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Private Railways In Birmingham

Morturn

Super Moderator
Staff member
I have cycled under this bridge a number of times and never given a though as to what it was used for.
 

ellbrown

ell brown on Flickr
Yes


Cadbury Railway Wharf Bridge No 77A


Connected the Bournville site to an exchange siding along the Midland line opening in 1884
Worcester and Birmingham Canal, Selly Oak, Birmingham, West Midlands, England, United Kingdom

Cadbury Railway Wharf Bridge No 77A is a minor waterways place on the Worcester and Birmingham Canal (Birmingham to King's Norton)between Selly Oak Junction (Former junction with Dudley Canal Line No 2) (5¾ furlongs to the northwest) and King's Norton Junction (Junction of Stratford and Worcester and Birmingham Canals) (1 mile and 6¼ furlongs to the south).


The nearest place in the direction of Selly Oak Junction is Raddlebarn Road Bridge No 78 (With pipe bridge alongside and access to The Country Girl PH); 1 furlong away.

The nearest place in the direction of King's Norton Junction is Bournville Stop Narrows (A pedestrian drawbridge linking Bournville Wharf with towpath has long gone); 3 furlongs away.
Mooring here is unrated

There is a bridge here.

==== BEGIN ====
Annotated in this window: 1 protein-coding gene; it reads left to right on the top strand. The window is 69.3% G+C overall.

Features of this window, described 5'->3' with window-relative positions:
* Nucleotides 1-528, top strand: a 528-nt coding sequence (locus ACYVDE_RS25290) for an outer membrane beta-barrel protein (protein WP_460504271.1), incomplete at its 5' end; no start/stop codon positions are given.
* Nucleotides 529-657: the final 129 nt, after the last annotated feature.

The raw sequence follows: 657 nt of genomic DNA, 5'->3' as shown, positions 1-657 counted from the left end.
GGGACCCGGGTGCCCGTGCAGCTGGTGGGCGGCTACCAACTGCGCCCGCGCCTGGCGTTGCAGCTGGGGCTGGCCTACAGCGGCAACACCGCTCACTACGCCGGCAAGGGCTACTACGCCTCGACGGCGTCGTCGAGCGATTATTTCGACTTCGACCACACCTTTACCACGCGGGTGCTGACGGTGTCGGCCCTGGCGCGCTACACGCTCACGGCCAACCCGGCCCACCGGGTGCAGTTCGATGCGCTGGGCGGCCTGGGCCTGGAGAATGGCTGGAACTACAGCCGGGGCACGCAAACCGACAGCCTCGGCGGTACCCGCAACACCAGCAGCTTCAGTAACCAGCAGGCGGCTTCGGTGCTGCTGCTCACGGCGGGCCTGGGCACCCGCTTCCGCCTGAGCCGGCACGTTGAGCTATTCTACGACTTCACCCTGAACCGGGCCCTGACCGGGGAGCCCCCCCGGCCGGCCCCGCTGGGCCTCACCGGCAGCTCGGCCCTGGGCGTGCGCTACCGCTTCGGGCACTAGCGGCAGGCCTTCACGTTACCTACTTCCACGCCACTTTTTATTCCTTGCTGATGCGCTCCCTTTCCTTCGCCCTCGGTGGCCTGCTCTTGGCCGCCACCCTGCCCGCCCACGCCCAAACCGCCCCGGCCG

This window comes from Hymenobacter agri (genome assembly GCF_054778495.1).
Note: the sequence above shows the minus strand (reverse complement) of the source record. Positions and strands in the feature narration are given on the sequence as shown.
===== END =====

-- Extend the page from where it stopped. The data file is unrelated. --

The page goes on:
mikejee

Super Moderator
Staff member
I don't think it is used for anything, or indeed has been used for many years. It was originally built to give rail access to the buildings at Waterside, (those square buildings on the other side of the canal). I think the use for that purpose had ceased by the late 1960s. By then I think the area was just used for storage of unwanted items. Now of course the waterside area is houses
 

ellbrown

ell brown on Flickr
I saw a path on the other side of the canal near the houses. There isn't a footbridge to that side (apart from the one back near Bournville Station).

 

Heartland

master brummie
This bridge was last used by the private railway in 1976 I believe when the system was shut down by Cadbury and the Waterside sold off for housing. The Waterside was actually a later development of the railway system, The first siding simply linked with the West Suburban Railway and Cadbury's had a canal depot further south.
 

Grea

master brummie
I have cycled under this bridge a number of times and never given a though as to what it was used for.
I could see this bridge from my garden, it led to a siding at the rear of houses in Umberslade road Selly Oak and stopped at Raddlebarn road opposite the country Girl pub. Many wagons were stored there waiting to be called into action.
 

Heartland

master brummie
Raddlebarn Road bridge is somewhat unique. This bridge has an arch over the canal, an arch over the original West Suburban Railway Route and a third span over the later Midland Railway improvements, now electrified.
 

mw0njm.

Brummie dude
nechells chemical works. it has took me yrs to find this loco.
 

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Heartland

master brummie
The Minworth system of the Upper Tame & Rea Drainage Authority was the most extensive, although they did have narrow gauge track elsewhere.